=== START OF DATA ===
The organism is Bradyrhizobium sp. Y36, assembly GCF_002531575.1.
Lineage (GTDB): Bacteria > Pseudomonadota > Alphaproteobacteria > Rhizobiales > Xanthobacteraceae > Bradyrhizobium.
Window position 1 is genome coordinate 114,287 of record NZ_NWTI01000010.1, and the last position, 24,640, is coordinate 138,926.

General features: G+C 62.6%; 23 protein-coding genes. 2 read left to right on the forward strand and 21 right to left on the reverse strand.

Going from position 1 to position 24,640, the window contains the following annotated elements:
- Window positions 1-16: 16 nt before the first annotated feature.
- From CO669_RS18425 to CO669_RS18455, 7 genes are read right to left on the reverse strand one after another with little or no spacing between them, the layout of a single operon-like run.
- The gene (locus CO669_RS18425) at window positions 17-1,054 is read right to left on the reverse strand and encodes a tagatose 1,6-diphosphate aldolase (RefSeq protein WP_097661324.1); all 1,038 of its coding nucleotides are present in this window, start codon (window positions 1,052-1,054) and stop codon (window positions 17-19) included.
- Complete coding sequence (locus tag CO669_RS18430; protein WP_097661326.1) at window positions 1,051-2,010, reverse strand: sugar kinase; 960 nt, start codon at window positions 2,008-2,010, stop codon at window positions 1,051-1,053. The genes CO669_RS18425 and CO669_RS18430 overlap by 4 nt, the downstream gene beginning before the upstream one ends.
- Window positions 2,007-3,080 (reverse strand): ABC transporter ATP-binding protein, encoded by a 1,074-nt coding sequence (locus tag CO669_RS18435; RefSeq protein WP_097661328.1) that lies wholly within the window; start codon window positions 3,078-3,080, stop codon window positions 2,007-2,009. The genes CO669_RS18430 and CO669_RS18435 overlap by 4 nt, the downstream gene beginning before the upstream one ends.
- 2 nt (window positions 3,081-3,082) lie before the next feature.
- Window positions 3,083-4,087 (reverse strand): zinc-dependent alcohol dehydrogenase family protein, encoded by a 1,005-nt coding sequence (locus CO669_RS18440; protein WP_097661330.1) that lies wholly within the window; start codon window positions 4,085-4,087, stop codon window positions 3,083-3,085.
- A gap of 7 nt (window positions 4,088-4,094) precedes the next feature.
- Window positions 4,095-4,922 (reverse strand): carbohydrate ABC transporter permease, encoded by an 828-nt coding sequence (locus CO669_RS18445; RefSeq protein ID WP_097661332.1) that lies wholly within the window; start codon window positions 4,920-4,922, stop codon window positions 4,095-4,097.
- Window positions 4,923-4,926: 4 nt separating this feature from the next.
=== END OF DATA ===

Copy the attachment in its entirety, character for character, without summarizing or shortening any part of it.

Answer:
The organism is Bradyrhizobium sp. Y36, assembly GCF_002531575.1.
Lineage (GTDB): Bacteria > Pseudomonadota > Alphaproteobacteria > Rhizobiales > Xanthobacteraceae > Bradyrhizobium.
Window position 1 is genome coordinate 114,287 of record NZ_NWTI01000010.1, and the last position, 24,640, is coordinate 138,926.

General features: G+C 62.6%; 23 protein-coding genes. 2 read left to right on the forward strand and 21 right to left on the reverse strand.

Going from position 1 to position 24,640, the window contains the following annotated elements:
- Window positions 1-16: 16 nt before the first annotated feature.
- From CO669_RS18425 to CO669_RS18455, 7 genes are read right to left on the reverse strand one after another with little or no spacing between them, the layout of a single operon-like run.
- The gene (locus CO669_RS18425) at window positions 17-1,054 is read right to left on the reverse strand and encodes a tagatose 1,6-diphosphate aldolase (RefSeq protein WP_097661324.1); all 1,038 of its coding nucleotides are present in this window, start codon (window positions 1,052-1,054) and stop codon (window positions 17-19) included.
- Complete coding sequence (locus tag CO669_RS18430; protein WP_097661326.1) at window positions 1,051-2,010, reverse strand: sugar kinase; 960 nt, start codon at window positions 2,008-2,010, stop codon at window positions 1,051-1,053. The genes CO669_RS18425 and CO669_RS18430 overlap by 4 nt, the downstream gene beginning before the upstream one ends.
- Window positions 2,007-3,080 (reverse strand): ABC transporter ATP-binding protein, encoded by a 1,074-nt coding sequence (locus tag CO669_RS18435; RefSeq protein WP_097661328.1) that lies wholly within the window; start codon window positions 3,078-3,080, stop codon window positions 2,007-2,009. The genes CO669_RS18430 and CO669_RS18435 overlap by 4 nt, the downstream gene beginning before the upstream one ends.
- 2 nt (window positions 3,081-3,082) lie before the next feature.
- Window positions 3,083-4,087 (reverse strand): zinc-dependent alcohol dehydrogenase family protein, encoded by a 1,005-nt coding sequence (locus CO669_RS18440; protein WP_097661330.1) that lies wholly within the window; start codon window positions 4,085-4,087, stop codon window positions 3,083-3,085.
- A gap of 7 nt (window positions 4,088-4,094) precedes the next feature.
- Window positions 4,095-4,922 (reverse strand): carbohydrate ABC transporter permease, encoded by an 828-nt coding sequence (locus CO669_RS18445; RefSeq protein ID WP_097661332.1) that lies wholly within the window; start codon window positions 4,920-4,922, stop codon window positions 4,095-4,097.
- Window positions 4,923-4,926: 4 nt separating this feature from the next.